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Kathryn Joosten: Real-Life Mrs. McClusky Ain't No Desperate Housewife

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I was getting coffee at a press briefing about Lung Cancer Profiles when a very familiar voice said, "Hi, I'm Kathy." I knew that actress Kathryn Joosten was scheduled to speak about her experience with lung cancer but was still stunned to see Mrs. McClusky from "Desperate Housewives," with a big smile and outstretched hand next to me.

I confess -- I've watched the show since it started, and always loved watching Kathryn Joosten play the feisty Karen McClusky. I often crack up at the one-liners she delivers. As the actress graciously shook my hand, I thought she was sweeter and less assertive than her "Desperate Housewives" persona and Mrs. Landingham, her character on "The West Wing." But I was wrong. I learned that in real life this two-time Emmy®-award winning actress and lung cancer patient -- she's been diagnosed with it twice -- has more grit than either of her characters.

I asked her why she's become the poster child for a campaign to decrease the stigma of lung cancer by educating people about the importance of knowing the molecular profile of patients who have it. She said this profile can help doctors devise an individualized plan based on the genetic makeup of a person's tumor rather than using a one-size-fits all approach, which may have saved her own life.

Lung cancer is the leading cause of cancer death in the U.S. yet it evokes the least sympathy, since it's associated with smoking. People wonder if -- or just assume -- that someone with lung cancer brought it upon themselves. That's what I thought. While studies now show that at least 40% of lung cancer patients have never had a cigarette, the stigma continues and it upsets Kathryn -- a lot! She's hates when people ask if she smoked.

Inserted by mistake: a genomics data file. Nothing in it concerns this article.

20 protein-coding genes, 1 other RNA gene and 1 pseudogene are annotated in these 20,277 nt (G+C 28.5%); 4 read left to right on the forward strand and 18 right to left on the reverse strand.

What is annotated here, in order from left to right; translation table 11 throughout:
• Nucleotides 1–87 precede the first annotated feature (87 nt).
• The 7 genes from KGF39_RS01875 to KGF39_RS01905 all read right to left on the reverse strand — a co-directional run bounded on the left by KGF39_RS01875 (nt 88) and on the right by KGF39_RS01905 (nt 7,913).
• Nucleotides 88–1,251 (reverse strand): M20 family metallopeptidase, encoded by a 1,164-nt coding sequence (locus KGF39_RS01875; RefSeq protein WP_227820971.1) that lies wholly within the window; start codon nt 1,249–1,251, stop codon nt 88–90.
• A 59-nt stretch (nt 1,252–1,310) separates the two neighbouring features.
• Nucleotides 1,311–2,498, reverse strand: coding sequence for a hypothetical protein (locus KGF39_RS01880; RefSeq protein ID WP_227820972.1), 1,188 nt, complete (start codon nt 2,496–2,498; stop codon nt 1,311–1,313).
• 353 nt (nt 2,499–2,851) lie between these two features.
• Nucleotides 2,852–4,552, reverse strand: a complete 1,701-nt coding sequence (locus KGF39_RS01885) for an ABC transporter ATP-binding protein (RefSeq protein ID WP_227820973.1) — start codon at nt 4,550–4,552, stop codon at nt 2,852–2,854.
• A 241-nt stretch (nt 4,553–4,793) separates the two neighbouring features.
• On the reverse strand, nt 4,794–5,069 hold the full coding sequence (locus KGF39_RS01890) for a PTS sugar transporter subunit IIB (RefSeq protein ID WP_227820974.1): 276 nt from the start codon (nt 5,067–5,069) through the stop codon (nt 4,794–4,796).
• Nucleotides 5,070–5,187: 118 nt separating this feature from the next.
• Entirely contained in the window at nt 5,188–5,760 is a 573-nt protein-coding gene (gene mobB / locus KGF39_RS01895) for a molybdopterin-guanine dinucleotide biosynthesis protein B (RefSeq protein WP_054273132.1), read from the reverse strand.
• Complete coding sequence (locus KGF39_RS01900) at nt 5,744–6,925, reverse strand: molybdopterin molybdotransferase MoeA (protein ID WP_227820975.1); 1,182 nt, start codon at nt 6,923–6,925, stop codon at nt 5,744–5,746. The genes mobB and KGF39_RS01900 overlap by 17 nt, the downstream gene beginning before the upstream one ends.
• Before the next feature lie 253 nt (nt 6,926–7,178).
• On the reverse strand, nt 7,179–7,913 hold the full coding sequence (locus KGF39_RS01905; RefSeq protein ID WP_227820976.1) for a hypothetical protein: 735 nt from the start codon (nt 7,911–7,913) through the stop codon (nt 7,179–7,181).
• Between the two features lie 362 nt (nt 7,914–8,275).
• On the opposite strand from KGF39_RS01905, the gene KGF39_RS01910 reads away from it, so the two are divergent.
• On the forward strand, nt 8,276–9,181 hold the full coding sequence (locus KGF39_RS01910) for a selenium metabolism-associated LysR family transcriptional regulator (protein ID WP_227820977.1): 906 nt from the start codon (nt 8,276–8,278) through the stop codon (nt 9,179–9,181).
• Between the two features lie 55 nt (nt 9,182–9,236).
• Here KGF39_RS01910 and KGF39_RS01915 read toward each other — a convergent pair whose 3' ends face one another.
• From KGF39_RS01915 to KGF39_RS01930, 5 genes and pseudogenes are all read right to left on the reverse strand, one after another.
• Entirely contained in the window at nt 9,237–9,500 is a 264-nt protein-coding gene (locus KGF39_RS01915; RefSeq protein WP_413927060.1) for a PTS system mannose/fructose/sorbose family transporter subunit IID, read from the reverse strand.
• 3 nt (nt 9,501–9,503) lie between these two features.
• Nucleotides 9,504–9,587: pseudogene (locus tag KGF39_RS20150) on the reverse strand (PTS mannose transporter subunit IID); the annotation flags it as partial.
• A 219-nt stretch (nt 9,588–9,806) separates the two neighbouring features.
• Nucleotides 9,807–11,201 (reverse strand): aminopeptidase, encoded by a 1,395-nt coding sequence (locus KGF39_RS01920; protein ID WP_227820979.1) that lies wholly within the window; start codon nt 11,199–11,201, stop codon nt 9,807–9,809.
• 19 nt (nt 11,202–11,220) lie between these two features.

Kathryn said she responds, "Why do you ask?" If that doesn't shut them up about it, she goes on the offensive: "You're just encouraging the stigma. Are you blaming me for it?" In her best Mrs. McClusky tone she added, "You've gotta put them on the spot! Make 'em really squirm! And they won't ask it again." Yet Kathryn is tired of being the only flag carrier for spreading the word about advances for people with lung cancer. She knows famous people who keep quiet about having it, believing that they won't get work if people know.

Meanwhile, Kathryn works all the time and "Desperate Housewives" just worked her lung cancer into the storyline of the show. Mrs. McClusky just got diagnosed. No one knows how it will turn out, but Kathryn hopes it will increase the platform for spreading her message. While the other housewives sometimes fall apart when faced with adversity, Mrs. McClusky is ready to fight.

Kathryn wants people to know that Lung Cancer Profiles provides important information about molecular testing in lung cancer, how to broach the topic with your physician and what to expect when getting tested. Her second diagnosis was much worse than the first, but she fought with her insurance company to get this test. When we met, she certainly didn't look like someone with lung cancer! Her spirit was fiery. When I asked why she's so involved with Lung Cancer Profiles, she shouted, "Oh my God, it's been needed!!"

Kathryn said nobody treated her differently upon learning she had cancer because she didn't let it define her. She met it head-on and everyone felt it in her attitude. When she returned to work she wore a tee-shirt that said, "Hey cancer, you picked the wrong bitch." Everybody laughed and then Kathryn announced her cancer had been removed and she was cancer-free at that point.

She makes the most of getting older too, much like her character, Mrs. McClusky: "I get to pretty much say what I want. I don't have to be as polite as I used to be. I get away with stuff." Her eyes twinkled with delight as she spoke.

When asked what keeps her going, Kathryn laughed and said, "A lot of wine!" adding, "There's no reason not to keep going. Cancer loses some of its terror as you learn more about it. It begins to get its proper place and priorities. I'm walking around and working so it ain't so bad. I'm far more concerned about the cat limping than I am about my next C scan."

Sounds like Mrs. McClusky can learn a few things from Kathryn Joosten. I sure did!